Molly Wilkinson cooking at home in Versailles! Vintage table, antique crockery, pastries to make Marie Antoinette swoon!
Guest: Molly Wilkinson
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Molly Wilkinson has loved pastry all her life. After a brief visit to France during her College years, & also after working 9-5 in the US for a number of years (which she loved by the way!) Molly decided to follow her passion for baking and explored options to go to the Cordon Bleu cooking school in Paris!
Initially the idea was quite scary and Molly thought there would be lots of obstacles but in reality, furthering her training in cooking was more economical in Paris than in the US! She could rent an apartment in Paris, go to the famous Cordon Bleu school in the steps of Julia Child and eat French pastries in Paris every day whilst she was learning to make French pastries herself! Not being fluent in French didn’t seem to be a problem so after moving to the 15th arrondissment in Paris, Molly settled into French life.
Since that time Molly returned to the US for a short time but has now been back in France for 6 years, living with her French partner in Versailles, teaching cooking classes online and authoring her brand new cookbook!
Now, hearing that Molly lives in Versaille filled me with amazing images of her swanning around the Château or living in the Trianons! But Molly assures me that the town of Versailles is a beautiful village in its own right and very worth exploring.
Molly teaches her cooking classes from her “salle a manger” with a divine large vintage table and beautiful cabinets, one filled with her ingredients for cooking and the other filled with Molly’s other passion: antiques! Now I’m completely with Molly about this. I am a little bit not quite right about antiques, especially vintage table wear and crockery. Molly posted a photo of a vintage Marie Antoinette half figurine in an antique cup filled with chocolate mousse. I love that whilst Molly is so knowledgeable about French pastry, she has a way of making French food so much fun!
For FrancoFilers who are into French pastry, following Molly’s adventures will not leave you disappointed! In fact Molly’s enthusiasm for everything she does is infectious! I loved seeing France through her eyes. Molly chatted to me about her visit to regional areas including the Dordogne and Normandy. She seems to visit pastry shops everywhere she goes with many regional areas having their own style of pastry. She thrilled me with the idea of digging into an apple tart with a wine jelly glaze in the Loire Valley region! This chat really transported me to France momentarily!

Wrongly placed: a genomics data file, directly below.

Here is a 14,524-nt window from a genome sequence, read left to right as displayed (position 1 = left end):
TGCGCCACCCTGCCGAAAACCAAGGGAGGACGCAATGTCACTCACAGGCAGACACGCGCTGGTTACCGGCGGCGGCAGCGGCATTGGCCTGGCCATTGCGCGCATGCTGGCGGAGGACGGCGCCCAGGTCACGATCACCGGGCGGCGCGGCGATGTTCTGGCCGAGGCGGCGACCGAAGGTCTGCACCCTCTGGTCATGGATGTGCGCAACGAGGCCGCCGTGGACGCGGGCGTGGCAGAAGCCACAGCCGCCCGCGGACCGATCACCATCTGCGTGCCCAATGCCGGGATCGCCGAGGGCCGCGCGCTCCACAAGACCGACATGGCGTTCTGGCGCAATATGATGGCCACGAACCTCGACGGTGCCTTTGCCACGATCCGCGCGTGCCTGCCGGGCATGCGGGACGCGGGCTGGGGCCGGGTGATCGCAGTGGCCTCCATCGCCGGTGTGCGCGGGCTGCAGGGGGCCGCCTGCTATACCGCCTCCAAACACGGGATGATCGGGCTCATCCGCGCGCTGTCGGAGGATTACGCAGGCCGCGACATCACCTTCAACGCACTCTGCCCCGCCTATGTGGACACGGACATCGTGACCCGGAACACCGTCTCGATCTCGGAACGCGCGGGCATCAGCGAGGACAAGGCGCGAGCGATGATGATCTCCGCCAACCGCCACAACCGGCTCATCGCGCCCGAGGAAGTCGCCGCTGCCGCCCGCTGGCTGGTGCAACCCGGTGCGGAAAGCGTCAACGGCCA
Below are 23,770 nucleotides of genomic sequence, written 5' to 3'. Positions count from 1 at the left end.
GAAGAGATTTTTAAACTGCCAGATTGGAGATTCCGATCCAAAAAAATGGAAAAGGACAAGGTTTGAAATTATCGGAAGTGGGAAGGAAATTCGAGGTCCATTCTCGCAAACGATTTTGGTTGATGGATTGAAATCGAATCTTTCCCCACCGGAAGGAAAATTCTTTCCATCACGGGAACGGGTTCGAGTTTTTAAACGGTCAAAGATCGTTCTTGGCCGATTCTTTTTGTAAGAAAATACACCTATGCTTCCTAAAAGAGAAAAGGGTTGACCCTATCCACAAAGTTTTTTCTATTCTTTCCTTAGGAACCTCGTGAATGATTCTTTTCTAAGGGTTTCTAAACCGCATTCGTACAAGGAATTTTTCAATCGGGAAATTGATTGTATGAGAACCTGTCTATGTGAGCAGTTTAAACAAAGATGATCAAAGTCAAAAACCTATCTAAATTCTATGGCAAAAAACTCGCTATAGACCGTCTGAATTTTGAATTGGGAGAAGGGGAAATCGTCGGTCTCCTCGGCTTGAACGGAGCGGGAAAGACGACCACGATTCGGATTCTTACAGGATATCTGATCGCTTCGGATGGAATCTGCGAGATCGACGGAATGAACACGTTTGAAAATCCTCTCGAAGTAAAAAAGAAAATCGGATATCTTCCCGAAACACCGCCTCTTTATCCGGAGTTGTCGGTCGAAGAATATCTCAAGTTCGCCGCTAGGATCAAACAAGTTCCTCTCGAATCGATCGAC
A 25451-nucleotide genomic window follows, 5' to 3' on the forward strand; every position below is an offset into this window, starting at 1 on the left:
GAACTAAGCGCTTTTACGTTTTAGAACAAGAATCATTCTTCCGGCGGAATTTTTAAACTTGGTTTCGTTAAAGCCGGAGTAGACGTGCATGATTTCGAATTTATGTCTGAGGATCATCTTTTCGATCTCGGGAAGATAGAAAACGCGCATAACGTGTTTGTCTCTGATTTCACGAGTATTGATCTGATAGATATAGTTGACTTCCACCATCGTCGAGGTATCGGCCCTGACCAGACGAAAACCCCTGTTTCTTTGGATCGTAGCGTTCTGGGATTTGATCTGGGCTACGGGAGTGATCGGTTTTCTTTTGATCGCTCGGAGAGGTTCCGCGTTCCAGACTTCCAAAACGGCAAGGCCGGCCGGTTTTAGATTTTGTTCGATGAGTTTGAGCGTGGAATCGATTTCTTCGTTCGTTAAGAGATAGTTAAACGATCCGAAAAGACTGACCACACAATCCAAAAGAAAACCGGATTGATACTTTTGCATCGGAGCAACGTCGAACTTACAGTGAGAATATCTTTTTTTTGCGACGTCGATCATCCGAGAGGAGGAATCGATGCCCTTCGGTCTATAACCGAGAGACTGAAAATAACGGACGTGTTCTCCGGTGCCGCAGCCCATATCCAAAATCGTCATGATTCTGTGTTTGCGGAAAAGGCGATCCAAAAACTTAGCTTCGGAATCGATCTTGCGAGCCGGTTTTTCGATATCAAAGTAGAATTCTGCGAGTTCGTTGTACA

Thomas Dutronc – J’aime Plus Paris
Molly’s spotify list Oui Oui Let’s Bake coming soon!
Molly’s new book French Pastry Made Simple
(From Molly’s new book. This recipe is an example of how clear and user friendly Molly’s recipes in her book are! I’ve just purchased my own copy to cook up loads of French delights!)
- The Frenchman’s Chocolate Mousse
- Serves 6
- Preparation Time: 20 minutes
- Bake Time: n/a
- 6 large eggs
- 8 oz (225 g) bittersweet, dark or semisweet, good-quality chocolate (60 to 70%), chopped (see Notes)
- ¾ cup (180 ml) heavy cream
- Big pinch of salt
- ¼ cup (50 g) granulated sugar
- Your choice of garnish: fresh berries, whipped cream, a sprinkle of unsweetened cocoa powder, cocoa nibs, shredded coconut . . . there are so many options!
- Separate the egg yolks from the egg whites while they are cold, being careful not to get any yolk in the whites.
- Make the Ganache Base
- Melt the chocolate either carefully in the microwave or in a double boiler.
- In a small saucepan, heat the cream until simmering (watch closely!), then pour, all in one go, over the chocolate. Whisk at the center of the mixture. Once it starts to thicken, whisk more energetically to bring the two ingredients together and form a thick ganache.
- Whisk the egg yolks into the ganache and add the salt.
- Make the French Meringue
- Whip the egg whites on medium speed, using the whisk attachment, until they resemble foam. Increase the speed to medium-high. Gradually add the sugar, and whip until medium peaks form.
- Fold Everything Together
- Fold the whites into the ganache in thirds. For the first third, whisk in well to loosen up the texture. This will make it easier to incorporate the rest of the whites.
- For the next third, switch to a spatula and carefully fold until just a couple of streaks remain. Then, fold in the remaining whites. The goal here is to keep as much air in the mousse as you can!
- Transfer the mousse into the container in which it will be served: either small individual glasses or a large bowl that everyone can dig in to family style.
- Chill several hours or even better, overnight.
- Bring to room temperature before eating, for the most pronounced flavor. Decorate with your choice
- of garnish.